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NYS Exposed Education: How will the new RCSD Superintendent help the district?

September 01, 2016 06:40 PM

ROCHESTER -- Next week, more than 27,000 students in the City of Rochester will be heading back to school. Back to a district that has consistently been the lowest performing in the state, a district where dozens of schools are failing. But, there's now a new superintendent at the helm and News10NBC caught up with her to see how she plans on changing the tide.

Barbara Deane-Williams says she will spend the first 100 days on the job just listening to teachers, parents and students. She won't be making any decisions about the future of the district until after that.

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The ultimate goal for the district is to get graduation rates up. Currently, only 51 percent of students who enter the district, graduate on-time. Kevin Presha’s son got his diploma on Wednesday evening with hundreds of other summer grads. "We kind of dragged him, he's like the last one to graduate but I was like pulling him along. I'm not really pleased with the city school district, it's the parents getting involved and getting their kids through and pushing them along that's good,” Presha says.

Many of the graduates who received their diplomas alongside Presha’s son went to a failing school, many live in poverty, some are facing family or medical issues. So, what's the plan to turn things around and help get more students across the graduation stage? We took that question to the new Superintendent Barbara Deane-Williams.

Jennifer Lewke (News10NBC): "Parents in this district have heard year after year that we are failing. Schools have bad graduation rates, bad test scores, what should make them optimistic about you being at the helm?"

Barbara Deane-Williams: "I think what I'm seeing so far and I've only been here three weeks, but there are some incredibly strong systems in place and some strong programs in place, I think we need to step back and identify bright spots, see where we're doing well and look for ways to build bridges and relationships."

Jennifer Lewke: "What are some of your top priorities moving into this new school year?"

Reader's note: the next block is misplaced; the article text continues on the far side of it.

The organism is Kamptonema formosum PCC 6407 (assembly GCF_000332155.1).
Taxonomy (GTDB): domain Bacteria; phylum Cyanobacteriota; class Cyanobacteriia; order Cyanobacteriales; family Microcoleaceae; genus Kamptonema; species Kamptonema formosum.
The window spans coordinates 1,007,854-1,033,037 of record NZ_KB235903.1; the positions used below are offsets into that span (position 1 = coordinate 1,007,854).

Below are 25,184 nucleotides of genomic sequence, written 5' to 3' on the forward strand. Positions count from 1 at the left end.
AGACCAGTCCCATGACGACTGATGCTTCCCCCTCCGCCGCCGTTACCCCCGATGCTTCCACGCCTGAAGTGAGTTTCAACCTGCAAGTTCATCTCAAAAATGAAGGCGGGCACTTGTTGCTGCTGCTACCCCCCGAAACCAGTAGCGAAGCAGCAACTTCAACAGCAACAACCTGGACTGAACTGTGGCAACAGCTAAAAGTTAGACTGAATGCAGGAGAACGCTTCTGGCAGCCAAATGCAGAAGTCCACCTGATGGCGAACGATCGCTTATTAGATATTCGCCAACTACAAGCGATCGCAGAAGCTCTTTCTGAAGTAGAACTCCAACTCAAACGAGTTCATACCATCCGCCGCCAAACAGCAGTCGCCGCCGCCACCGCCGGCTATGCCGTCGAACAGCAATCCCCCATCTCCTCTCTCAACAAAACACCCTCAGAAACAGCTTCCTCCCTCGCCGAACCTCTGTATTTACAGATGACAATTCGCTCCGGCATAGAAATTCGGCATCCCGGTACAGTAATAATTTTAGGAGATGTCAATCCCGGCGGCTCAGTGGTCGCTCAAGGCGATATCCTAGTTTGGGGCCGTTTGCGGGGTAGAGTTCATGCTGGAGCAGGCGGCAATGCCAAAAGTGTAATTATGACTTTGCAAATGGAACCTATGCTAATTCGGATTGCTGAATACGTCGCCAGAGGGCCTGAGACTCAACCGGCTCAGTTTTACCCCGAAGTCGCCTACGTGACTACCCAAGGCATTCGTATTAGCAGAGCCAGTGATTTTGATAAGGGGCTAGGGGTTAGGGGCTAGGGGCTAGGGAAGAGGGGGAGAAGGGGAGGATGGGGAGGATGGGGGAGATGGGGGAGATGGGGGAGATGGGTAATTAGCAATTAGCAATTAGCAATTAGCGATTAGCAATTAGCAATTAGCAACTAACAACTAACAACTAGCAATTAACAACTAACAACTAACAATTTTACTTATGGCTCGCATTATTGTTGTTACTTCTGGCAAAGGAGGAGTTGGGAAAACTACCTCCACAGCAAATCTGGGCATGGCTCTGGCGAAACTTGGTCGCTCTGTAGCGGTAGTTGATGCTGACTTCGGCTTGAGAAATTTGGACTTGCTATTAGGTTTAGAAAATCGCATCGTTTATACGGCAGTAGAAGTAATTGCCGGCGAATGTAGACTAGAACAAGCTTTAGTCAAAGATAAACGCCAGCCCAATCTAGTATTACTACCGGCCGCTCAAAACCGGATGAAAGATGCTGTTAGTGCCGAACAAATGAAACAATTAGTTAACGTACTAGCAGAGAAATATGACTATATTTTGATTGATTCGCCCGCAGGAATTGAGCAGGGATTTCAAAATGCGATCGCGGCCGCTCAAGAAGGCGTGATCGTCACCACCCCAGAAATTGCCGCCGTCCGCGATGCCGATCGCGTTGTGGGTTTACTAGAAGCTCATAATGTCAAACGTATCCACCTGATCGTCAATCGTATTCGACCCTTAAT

Barbara Deane-Williams: "My top priorities are really to listen and learn, I'm spending my first 100 days getting to understand how the system operates. What I want to do is really understand the current system. I think that coming in with ideas or things that we might try, really doesn't provide me then the opportunity to listen deeply to what's already been tried, what we are currently doing, what people's hopes and dreams are for the future."

Jennifer Lewke: "But I'm guessing in your interview process, you had to explain some things that you would do for the district moving forward?"

Barbara Deane-Williams: "What I explained was I would come in, listen very carefully, take time to study the reports, the data and the information."

The superintendent was adamant, she’s not making any major decisions until November 15, so News10NBC checked with Rochester Central School District Board of Education President Van White.

Jennifer Lewke (News10NBC): "Why do I have to wait 100 days to see what the superintendent wants to do Was that something you asked her to do -- sit back, listen, understand -- or is that something she wanted to do moving forward?"

Van White: "When she was interviewed here, she indicated that was her plan. There's no doubt not a single detractor who would say Barbara Deane-Williams doesn't have the experience to go in and start putting things in place right away but that’s the wisdom of an experienced leader, to understand that there are nuances and differences between Greece and Boston that require study first."

Jennifer Lewke: "What are you hoping for as we head into a new school year with a new superintendent?"

Van White: "The district, certainly in the last 2-3 years, has made every effort to improve its game, improve the outcomes for the district. The evidence is the numbers, ELA scores, math scores, most importantly attendance rates have gone up. To the parent, I say, 'We've got a foundation in place, we're building upon that.' As Barbara Deane-Williams said, 'There are pockets of excellence in this district, she will build upon that, the community will build upon that, the board will build upon that and we’ll do it together as a team.'"

Credits

Jennifer Lewke

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